EW becomes EI by applying a safety distance?

EW classified fire curtains sold as EI with the addition of a sprinkler. EW fire curtains offered as EI when applying a safety distance. They seem to be advantageous solutions for situations where EI is requested. But is it really allowed?

The difference between E, EW and EI

In order to find out whether solutions are acceptable, it is important to understand the difference between the E, EW and EI classification for fire-resistant doors.

E classification

Class E fire curtains are there to stop flames. They are used to create fire subcompartments. A fire subcompartment is a further subdivision of the fire compartment. It ensures that persons present are given extra time to escape safely to the exit of the fire compartment.

EW classification

Class EW is the basic requirement for door constructions in the Netherlands. EW-rated curtains not only stop the flames, but also partly the heat radiation.

In contrast to door constructions, a wall construction always has an EI requirement. This is because things are placed against a wall, which should not ignite if there is a fire on the other side of the wall. Normally, nothing is blocking the passage, which is why we have lower requirements for these positions in the Netherlands.

EI classification

If a fire door or fire curtain complies with Class EI, it not only blocks the flames but also stops the heat radiation. Doors are, for example, given the EI requirement when storing hazardous substances or if the opening in the wall is wider than 6 metres.

EW with safety margin becomes EI

EI therefore provides the highest level of safety, but an EI fire curtain is also the most expensive product due to its complexity. This is one reason why cheaper alternatives are being sought in the market.

One of the alternatives is an EW curtain, which could be used as an EI, taking into account a safety distance. The idea is that if you measure the heat radiation at a certain distance from a fire curtain, it is limited and the EI requirement is met. A Notified Body has even drawn up a report that supports this theory. However, the report in question is full of holes. Reference is made, for example, to the British PAS 121:2007, which already expired in July 2013. But apart from that you can understand that such a solution is not desirable. After all, an EI requirement that minimises heat radiation to the canvas is there for a reason. The Notified Body in question has received a rap on the knuckles and the report has been withdrawn.

EW fire curtain with sprinkler EI
Then there is the variant in which an EW fire curtain is turned into an EI solution by combining it with a sprinkler. Again, there is a report available that supports this theory. In this case, it's a very legitimate report which was preceded by a practical test. EW with sprinkler can thus become EI in practice. But again with a large comment. The test situation must be exactly simulated in practice. The same sprinkler head, the same pipe diameter and the same water pressure will have to be achieved. It's not a very realistic scenario. Especially since this solution will mainly be chosen if a sprinkler is already present. This makes the chance that the practical situation is the same as the test situation nil. If everything still needs to be installed, you can simulate the test situation, but the solution is no longer lucrative and the installation of an EI fire curtain makes it cheaper.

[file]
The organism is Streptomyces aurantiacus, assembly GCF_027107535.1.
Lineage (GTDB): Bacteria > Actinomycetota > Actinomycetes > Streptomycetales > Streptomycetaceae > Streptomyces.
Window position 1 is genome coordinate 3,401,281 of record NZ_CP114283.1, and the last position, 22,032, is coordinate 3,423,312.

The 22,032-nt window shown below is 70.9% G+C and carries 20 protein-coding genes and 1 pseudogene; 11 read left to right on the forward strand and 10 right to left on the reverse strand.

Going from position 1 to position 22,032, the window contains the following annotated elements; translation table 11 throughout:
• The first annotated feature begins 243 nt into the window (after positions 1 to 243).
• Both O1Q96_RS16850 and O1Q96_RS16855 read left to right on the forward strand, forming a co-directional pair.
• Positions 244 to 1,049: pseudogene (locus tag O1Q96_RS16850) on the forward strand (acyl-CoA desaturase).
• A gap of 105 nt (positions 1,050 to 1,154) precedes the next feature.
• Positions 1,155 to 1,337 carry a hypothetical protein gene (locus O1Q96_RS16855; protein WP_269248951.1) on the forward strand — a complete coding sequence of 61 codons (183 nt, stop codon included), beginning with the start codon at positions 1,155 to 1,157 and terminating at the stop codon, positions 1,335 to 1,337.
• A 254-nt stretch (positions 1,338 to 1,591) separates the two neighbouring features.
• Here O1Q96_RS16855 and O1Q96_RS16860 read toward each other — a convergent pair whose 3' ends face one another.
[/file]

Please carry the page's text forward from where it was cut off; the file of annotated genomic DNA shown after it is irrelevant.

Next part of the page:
The solutions offered are therefore mainly tricks aimed at price-conscious buyers. In practice, the solution only provides a false sense of security.

The cheapest solution

With the CE on fire doors taking effect on 1 November, the fiddling with fire doors should be a thing of the past. But there are undoubtedly parties who, based on the principle of equivalence, will again try to sell an EW fire curtain with bells and whistles as EI.

The motivation to try to bend the rules is almost always the price. But isn't the price you pay when things go wrong in a fire many times higher? Are we prepared to play with people's lives because the risk of fire, and therefore the chance of it actually going wrong, is rated as low?

At Hoefnagels Fire Safety, we are not in favour of dealing flexibly with regulations in this way. On the contrary, we advocate going a step further than what the legislation prescribes. This not only guarantees security, but also business continuity. Limiting fire spread as much as possible and minimising damage should be the starting point when making structural fire safety choices.